Bernard Crick (People vs Tech)

Democracy: stored up in heaven; but unhappily has not yet been communicated to us.

**

Plato, of course, detested democracy. To him it was the rule of doxa over philosophia, of opinion over knowledge. The Greek for rule was kratos, and demos was ‘the people’, but many other ancient (and modern) writers gave it a pejorative sense, simply the majority as the mob – a powerful, selfish, fickle, and inconsistent beast. His pupil Aristotle took a more tempered view in his book The Politics, as we will see. While democracy was for him a necessary condition for good government, it was far from a sufficient condition. If we are talking of justice and of good government then we are talking of a complexity of different concepts, values, and practices, and a complexity that never remains the same.

2 thoughts on “Bernard Crick (People vs Tech)

  1. shinichi Post author

    Democracy: A Very Short Introduction

    by Bernard Crick

    No political concept is more used, and misused, than that of democracy. Nearly every regime today claims to be democratic, but not all ‘democracies’ allow free politics, and free politics existed long before democratic franchises.

    This book is a short account of the history of the doctrine and practice of democracy, from ancient Greece and Rome through the American, French, and Russian revolutions, and of the usages and practices associated with it in the modern world. It argues that democracy is a necessary but not a sufficient condition for good government, and that ideas of the rule of law, and of human rights, should in some situations limit democratic claims.

    ABOUT THE SERIES: The Very Short Introductions series from Oxford University Press contains hundreds of titles in almost every subject area. These pocket-sized books are the perfect way to get ahead in a new subject quickly. Our expert authors combine facts, analysis, perspective, new ideas, and enthusiasm to make interesting and challenging topics highly readable.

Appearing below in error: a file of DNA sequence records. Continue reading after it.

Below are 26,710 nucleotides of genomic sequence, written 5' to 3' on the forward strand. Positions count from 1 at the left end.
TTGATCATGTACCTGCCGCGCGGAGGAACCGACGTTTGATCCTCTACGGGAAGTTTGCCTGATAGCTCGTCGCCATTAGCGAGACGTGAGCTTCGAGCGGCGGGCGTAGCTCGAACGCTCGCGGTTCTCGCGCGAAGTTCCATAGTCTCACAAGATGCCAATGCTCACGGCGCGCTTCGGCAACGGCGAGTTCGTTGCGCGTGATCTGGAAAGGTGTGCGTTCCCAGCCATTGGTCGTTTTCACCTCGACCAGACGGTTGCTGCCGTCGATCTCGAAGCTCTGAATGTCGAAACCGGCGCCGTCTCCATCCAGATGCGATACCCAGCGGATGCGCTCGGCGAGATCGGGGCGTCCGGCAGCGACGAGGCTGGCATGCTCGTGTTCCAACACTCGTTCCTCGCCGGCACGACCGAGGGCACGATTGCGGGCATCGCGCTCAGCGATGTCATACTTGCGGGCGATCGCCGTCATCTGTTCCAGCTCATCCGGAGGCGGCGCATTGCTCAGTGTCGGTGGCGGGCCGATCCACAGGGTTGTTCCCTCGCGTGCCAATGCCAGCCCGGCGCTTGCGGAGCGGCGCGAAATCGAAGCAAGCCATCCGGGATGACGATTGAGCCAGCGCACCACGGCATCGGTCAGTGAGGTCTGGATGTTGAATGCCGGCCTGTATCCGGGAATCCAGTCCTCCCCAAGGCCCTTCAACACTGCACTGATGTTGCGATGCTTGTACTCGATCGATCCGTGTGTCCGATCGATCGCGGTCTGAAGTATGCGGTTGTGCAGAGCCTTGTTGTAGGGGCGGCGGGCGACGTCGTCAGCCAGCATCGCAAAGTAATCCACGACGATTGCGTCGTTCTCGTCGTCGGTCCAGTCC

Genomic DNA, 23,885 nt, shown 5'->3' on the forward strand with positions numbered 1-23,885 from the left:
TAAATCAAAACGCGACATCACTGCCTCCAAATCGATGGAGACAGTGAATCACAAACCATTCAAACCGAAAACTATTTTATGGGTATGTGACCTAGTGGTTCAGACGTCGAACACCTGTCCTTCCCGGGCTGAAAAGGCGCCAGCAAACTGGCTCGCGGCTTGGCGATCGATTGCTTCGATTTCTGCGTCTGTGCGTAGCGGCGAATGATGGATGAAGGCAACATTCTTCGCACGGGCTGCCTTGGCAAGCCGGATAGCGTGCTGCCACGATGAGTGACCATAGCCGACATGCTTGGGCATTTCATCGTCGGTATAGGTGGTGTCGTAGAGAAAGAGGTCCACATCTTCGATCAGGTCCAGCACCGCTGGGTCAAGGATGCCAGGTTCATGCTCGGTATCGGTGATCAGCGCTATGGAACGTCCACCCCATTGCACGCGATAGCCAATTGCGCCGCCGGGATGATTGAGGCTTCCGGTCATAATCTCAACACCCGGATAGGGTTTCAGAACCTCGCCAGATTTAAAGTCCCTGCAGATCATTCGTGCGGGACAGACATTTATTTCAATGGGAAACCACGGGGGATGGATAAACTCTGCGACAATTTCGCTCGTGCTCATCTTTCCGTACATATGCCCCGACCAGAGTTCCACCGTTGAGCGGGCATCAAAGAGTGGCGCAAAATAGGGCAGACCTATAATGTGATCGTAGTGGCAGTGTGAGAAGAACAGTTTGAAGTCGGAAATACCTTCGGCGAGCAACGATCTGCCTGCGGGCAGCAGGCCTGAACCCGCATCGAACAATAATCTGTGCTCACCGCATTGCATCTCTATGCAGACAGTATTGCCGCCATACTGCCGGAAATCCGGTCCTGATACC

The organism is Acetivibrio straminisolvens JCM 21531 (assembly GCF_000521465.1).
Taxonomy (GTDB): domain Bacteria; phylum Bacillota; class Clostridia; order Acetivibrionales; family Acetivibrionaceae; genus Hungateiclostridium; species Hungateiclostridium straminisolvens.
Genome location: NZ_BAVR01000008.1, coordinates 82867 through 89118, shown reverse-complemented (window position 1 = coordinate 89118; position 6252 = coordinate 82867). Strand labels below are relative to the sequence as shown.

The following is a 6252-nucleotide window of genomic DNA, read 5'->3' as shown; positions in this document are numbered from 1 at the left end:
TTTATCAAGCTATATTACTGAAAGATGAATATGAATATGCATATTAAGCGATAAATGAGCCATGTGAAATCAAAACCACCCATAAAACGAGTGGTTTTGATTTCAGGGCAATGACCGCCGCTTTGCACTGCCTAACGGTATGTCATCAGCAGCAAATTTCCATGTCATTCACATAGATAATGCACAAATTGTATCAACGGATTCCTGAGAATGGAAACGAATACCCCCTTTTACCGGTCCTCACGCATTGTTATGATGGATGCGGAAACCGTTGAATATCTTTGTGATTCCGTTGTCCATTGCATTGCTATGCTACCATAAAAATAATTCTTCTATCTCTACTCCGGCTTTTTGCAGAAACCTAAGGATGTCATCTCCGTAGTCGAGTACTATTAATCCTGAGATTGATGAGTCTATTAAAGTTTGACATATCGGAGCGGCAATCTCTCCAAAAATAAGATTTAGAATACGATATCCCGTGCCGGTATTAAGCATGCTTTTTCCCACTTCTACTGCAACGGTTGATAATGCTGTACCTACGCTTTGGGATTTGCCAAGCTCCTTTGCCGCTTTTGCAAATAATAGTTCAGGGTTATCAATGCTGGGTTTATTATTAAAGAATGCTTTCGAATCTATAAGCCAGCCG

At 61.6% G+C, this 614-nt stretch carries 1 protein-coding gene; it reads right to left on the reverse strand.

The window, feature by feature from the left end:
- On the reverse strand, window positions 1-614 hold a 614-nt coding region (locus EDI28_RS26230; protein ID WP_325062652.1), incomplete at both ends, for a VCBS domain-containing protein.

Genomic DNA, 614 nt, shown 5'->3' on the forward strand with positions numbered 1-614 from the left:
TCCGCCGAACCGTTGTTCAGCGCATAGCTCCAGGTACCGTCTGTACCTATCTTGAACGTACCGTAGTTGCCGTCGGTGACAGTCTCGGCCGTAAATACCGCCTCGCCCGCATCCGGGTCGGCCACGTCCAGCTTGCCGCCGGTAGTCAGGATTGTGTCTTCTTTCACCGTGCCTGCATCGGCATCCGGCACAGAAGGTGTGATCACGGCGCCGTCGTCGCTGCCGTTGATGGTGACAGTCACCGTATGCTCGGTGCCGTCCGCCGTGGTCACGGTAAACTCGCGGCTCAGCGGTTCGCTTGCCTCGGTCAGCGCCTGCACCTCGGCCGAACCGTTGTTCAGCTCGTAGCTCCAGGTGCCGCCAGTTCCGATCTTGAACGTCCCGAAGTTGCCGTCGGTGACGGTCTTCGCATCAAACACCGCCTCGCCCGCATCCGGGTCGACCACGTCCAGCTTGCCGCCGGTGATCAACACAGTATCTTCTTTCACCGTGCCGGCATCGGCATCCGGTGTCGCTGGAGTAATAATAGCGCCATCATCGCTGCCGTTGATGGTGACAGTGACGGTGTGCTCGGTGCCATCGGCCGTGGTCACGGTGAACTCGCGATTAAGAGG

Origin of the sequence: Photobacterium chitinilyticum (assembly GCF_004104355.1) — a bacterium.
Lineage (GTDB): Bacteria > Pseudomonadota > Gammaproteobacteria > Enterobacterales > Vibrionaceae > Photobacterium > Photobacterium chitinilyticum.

Reply
  2. shinichi Post author

    **

    We each have to choose something but it is another question how and why we presume to choose for others.

    **

    The populist mode of democracy is a politics of arousal more than of reason, but also a politics of diversion from serious concerns that need settling in either a liberal democratic or a civic republican manner.

    **

    Monarchy is like a splendid ship, with all sails set it moves majestically on, but then it hits a rock and sinks for ever. Democracy is like a raft. It never sinks but, damn it, your feet are always in the water. That is a good metaphor, for raft, he implies, is simply swept along by the tide or the current; one can with a paddle or a plank steer a little to stay afloat, trim forward direction slightly to left or right, perhaps even slow down or speed up a little, but there is no turning back against the current of democracy.

    **

    Man’s inclination to justice makes democracy possible; but man’s capacity for injustice makes it necessary.’ The optimism we need to prevent ourselves from destroying our own democratic freedoms and, indeed, our own human habitat must be based on reasoned pessimism.

    **

    Revolutions as often take place because the old regime simply collapse out of economic inefficiency and bureaucratic rigidity rather than for the reasons given out by their successors taking too much credit, however heroic their actions at the time of crisis (but so often in the past hopeless).

    **

    Reply

Leave a Reply

Your email address will not be published.